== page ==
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April 2017 Trail Bytes: Thermos Lunches for Work
April 11, 2017
Hello,

At home in Switzerland, I normally pack leftovers from supper for Dominique’s and my stepson, Cédric’s, lunches. They heat up their meals in the microwaves where they work.

A lunch deficit occurs when Chef Glenn heads back to America two weeks before them. With no room in the freezer to store meals, I turned to my trusty five-tray Excalibur dehydrator to meet the need.

The plan was to dehydrate enough food in three Excalibur loads to bag six large-serving lunches for Cédric, and six regular-serving lunches for Dominique. Then I would assemble the meals in Ziploc bags and label each one with the amount of water that would be needed for rehydration.

Before leaving for work each day, Dominique would add boiled water to the two dried meals in our twenty-four-ounce-capacity thermos food jars.

Thermos Lunch Tip: Use twenty-five percent more water than you would if you were rehydrating the meal in a pot. This is necessary because the food will have more time to absorb water.

For the first load, shown at the top, I cooked a pot of chili and a pot of stuffed peppers. Those two items took up two trays each. I dried shrimp on the fifth tray.

When preparing unstuffed peppers for a backpacking trip, I usually assemble the individually dried ingredients—rice, ground beef, bell pepper, and tomato sauce—to make the meal. Since this was a one-off situation, I cooked and dehydrated the whole meal.

To make four stuffed peppers:

  • Cook one cup of rice and set aside.
  • Cook one pound of lean ground beef with onion and garlic. Remember to add half a cup of breadcrumbs to the meat before you cook it.
  • Combine cooked rice and ground beef and add enough tomato sauce to coat the mixture.
  • Cut the tops off of four peppers and stuff them with the rice and beef mixture.
  • Add half an inch of tomato sauce to the bottom of a pot. Put the stuffed peppers in the pot and pour a little more sauce over the tops.
  • Cover the pot, bring sauce to a boil, and then reduce temperature to simmer for thirty minutes.
  • Let the meal cool, and then cut the peppers into smaller pieces. Spread unstuffed peppers on dehydrator trays and dry at 135° F. The meal will dry more evenly if you stir it up a couple of times while it is drying.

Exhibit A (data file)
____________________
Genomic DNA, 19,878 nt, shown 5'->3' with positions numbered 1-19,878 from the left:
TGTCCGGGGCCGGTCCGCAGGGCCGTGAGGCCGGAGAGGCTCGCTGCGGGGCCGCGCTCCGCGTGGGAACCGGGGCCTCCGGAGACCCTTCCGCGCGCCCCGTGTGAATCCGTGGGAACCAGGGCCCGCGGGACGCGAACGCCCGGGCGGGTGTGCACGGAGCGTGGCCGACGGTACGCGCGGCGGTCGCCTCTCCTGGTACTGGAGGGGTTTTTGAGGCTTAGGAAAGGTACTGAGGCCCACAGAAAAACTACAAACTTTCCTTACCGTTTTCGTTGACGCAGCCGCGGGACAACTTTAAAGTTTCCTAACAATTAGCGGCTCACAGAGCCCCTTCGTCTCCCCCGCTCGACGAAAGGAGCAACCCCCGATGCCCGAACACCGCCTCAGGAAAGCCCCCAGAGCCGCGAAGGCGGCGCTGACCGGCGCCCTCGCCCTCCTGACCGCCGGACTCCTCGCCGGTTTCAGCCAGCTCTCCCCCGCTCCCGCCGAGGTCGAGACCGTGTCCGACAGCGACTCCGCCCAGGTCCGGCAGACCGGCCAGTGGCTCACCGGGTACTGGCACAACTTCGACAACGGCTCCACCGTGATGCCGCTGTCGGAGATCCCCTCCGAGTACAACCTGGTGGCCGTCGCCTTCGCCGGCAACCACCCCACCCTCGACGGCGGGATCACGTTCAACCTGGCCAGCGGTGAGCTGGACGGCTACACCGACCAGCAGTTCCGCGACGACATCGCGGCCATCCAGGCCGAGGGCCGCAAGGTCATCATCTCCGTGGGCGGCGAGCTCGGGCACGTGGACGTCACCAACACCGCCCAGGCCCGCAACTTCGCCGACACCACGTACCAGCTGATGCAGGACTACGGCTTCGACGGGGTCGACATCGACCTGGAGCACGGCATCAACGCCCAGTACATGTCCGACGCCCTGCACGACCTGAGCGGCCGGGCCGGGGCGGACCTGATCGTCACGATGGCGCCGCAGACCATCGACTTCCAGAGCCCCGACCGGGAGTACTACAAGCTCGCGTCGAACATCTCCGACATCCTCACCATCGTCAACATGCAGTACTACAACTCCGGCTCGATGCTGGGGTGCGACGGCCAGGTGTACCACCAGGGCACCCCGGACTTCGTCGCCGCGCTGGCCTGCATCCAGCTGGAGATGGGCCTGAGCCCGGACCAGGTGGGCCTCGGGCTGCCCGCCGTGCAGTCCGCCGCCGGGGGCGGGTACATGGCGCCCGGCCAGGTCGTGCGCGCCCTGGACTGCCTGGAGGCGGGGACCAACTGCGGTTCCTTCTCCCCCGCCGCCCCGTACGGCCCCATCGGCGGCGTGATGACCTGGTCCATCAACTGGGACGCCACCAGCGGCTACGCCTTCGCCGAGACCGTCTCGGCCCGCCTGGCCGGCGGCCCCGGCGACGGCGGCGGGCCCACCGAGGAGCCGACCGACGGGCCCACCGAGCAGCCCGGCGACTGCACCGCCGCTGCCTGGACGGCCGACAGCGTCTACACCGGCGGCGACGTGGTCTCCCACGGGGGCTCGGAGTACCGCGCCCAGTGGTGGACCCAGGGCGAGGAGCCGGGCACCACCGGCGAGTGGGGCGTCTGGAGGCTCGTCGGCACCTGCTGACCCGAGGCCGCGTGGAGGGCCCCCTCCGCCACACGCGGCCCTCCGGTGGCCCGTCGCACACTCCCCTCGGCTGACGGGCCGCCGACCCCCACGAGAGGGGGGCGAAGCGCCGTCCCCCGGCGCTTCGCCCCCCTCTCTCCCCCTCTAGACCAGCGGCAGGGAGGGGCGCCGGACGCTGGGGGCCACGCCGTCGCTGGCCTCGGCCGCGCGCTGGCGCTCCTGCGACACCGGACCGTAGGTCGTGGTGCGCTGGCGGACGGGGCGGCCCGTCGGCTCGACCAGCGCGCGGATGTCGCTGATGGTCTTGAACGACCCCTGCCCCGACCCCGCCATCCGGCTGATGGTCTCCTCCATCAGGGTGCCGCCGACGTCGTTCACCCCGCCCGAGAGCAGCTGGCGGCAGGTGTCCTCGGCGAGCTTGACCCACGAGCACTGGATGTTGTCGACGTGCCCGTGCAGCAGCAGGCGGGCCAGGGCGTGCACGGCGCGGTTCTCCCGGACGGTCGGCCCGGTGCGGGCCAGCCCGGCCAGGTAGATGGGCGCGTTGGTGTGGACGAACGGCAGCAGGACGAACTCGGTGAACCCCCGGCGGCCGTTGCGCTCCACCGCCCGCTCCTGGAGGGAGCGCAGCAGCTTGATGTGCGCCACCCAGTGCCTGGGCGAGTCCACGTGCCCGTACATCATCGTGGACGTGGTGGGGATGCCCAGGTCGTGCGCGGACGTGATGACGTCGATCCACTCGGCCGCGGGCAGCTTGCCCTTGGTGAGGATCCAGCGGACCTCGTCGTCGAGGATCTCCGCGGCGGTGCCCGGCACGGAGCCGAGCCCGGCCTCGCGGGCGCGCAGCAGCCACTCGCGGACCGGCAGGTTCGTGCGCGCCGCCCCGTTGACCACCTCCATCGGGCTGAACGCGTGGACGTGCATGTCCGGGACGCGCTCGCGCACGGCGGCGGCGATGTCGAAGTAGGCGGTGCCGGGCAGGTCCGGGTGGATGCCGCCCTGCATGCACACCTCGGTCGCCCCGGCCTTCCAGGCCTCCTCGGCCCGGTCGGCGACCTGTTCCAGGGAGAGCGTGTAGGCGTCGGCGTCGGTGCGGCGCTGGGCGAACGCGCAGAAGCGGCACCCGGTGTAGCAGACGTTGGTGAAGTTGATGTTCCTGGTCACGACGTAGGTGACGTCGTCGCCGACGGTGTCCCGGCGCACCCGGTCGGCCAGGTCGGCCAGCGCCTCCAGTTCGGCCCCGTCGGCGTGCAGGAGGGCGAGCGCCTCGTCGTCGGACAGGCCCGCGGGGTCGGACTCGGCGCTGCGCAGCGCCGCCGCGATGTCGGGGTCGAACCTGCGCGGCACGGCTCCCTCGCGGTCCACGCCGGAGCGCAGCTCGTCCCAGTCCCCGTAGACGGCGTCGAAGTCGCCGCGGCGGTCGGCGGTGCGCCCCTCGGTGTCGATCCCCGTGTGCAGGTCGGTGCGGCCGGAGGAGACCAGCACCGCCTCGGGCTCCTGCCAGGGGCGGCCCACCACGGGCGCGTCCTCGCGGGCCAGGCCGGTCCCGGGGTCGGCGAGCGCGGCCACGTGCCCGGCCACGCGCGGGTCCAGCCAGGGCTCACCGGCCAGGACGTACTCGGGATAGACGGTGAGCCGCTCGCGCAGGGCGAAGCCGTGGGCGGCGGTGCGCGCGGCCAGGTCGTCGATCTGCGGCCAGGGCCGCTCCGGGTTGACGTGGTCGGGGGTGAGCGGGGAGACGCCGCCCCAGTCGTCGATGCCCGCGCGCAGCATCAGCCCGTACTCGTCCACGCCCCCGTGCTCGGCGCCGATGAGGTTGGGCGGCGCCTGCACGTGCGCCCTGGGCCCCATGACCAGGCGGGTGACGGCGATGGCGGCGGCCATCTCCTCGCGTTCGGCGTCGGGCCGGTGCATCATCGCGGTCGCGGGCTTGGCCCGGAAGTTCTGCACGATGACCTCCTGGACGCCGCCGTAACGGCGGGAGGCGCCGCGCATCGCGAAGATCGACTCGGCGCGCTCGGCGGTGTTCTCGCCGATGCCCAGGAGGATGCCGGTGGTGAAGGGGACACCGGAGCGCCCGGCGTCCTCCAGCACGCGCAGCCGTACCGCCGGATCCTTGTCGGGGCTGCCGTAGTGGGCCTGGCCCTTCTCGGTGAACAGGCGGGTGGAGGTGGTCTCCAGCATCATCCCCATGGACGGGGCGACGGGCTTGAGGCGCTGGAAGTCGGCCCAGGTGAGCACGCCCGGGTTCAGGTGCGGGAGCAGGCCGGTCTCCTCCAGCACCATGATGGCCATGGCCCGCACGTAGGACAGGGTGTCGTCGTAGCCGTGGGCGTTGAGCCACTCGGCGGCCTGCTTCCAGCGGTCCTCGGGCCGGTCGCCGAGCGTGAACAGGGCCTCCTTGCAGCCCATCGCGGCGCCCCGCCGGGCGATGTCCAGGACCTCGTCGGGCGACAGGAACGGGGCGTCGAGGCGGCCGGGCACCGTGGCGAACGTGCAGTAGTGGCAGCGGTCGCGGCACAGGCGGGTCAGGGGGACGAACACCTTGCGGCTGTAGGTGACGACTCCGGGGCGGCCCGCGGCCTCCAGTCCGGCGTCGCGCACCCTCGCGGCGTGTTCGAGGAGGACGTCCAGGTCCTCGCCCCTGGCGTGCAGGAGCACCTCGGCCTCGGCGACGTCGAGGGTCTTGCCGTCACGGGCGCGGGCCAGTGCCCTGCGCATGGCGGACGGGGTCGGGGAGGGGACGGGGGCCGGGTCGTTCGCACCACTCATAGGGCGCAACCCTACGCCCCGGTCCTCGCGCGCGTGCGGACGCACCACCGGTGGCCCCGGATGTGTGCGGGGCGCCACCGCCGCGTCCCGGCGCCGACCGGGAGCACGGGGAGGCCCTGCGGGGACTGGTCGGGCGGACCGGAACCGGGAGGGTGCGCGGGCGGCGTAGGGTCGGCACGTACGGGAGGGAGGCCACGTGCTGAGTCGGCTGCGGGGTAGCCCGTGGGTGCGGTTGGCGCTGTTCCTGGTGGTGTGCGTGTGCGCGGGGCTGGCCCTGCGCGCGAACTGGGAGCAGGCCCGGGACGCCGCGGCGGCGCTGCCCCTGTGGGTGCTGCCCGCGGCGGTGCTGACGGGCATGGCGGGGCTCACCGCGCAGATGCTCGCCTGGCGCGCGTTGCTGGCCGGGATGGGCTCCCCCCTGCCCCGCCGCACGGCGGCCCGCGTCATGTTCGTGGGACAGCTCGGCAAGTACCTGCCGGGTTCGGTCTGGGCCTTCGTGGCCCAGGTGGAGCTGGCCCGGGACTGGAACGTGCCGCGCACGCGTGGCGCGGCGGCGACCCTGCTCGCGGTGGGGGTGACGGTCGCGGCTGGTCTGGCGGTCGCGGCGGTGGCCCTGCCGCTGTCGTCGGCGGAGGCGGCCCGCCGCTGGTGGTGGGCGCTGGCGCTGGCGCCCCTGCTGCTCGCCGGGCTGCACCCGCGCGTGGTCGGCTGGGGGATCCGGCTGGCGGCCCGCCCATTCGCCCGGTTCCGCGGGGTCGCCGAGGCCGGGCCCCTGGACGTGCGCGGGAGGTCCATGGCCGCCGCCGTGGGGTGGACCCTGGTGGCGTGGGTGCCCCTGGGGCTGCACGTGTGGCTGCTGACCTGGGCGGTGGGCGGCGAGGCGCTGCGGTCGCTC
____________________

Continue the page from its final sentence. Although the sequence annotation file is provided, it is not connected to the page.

The second load consisted of pasta sauce, raw bell peppers, steamed frozen peas, steamed fresh carrots, and fresh pineapple slices. Dried at 135° F.

The third load was for starches. I cooked linguine (al dente) and lightly coated it with pasta sauce to keep it from sticking together. The potatoes were peeled and steamed, then grated directly onto one tray. Two cups of brown basmati rice took up two trays after the rice was cooked. Dried at 135° F.

Dried Thermos Lunches

I made two each of the meals shown below:

And two each of these shown below:

The thermos lunches worked out great for Dominique and Cédric. Dominique’s shrimp linguine is shown below. All she had to do was add the boiled water (twenty-five percent more than usual) to the dried food in her thermos before leaving for work.

Dominique and Cédric arrive in America on Thursday. We plan to take it easy and do some hiking on the Appalachian Trail in Georgia. My new book, 1001 Miles on the Appalachian Trail, is almost ready for publication. The editor did a marvelous job of sorting out the commas and dangling participles. When I wrote, “Walking through a pasture, the sun bore down from its eleven o’clock tilt,” she amusingly asked if it was me, or the sun, walking through the pasture. The book is currently in the hands of the graphic designer who is designing the cover and interior layout. I hope to announce the book’s availability in the May newsletter. Until then, we wish you many memorable meals at work or in the woods.

Freundliche Grüsse,

Chef Glenn & Dominique

P.S. If you have any questions or comments about this issue of Trail Bytes, please reply to this email or use the contact form at BackpackingChef.com.

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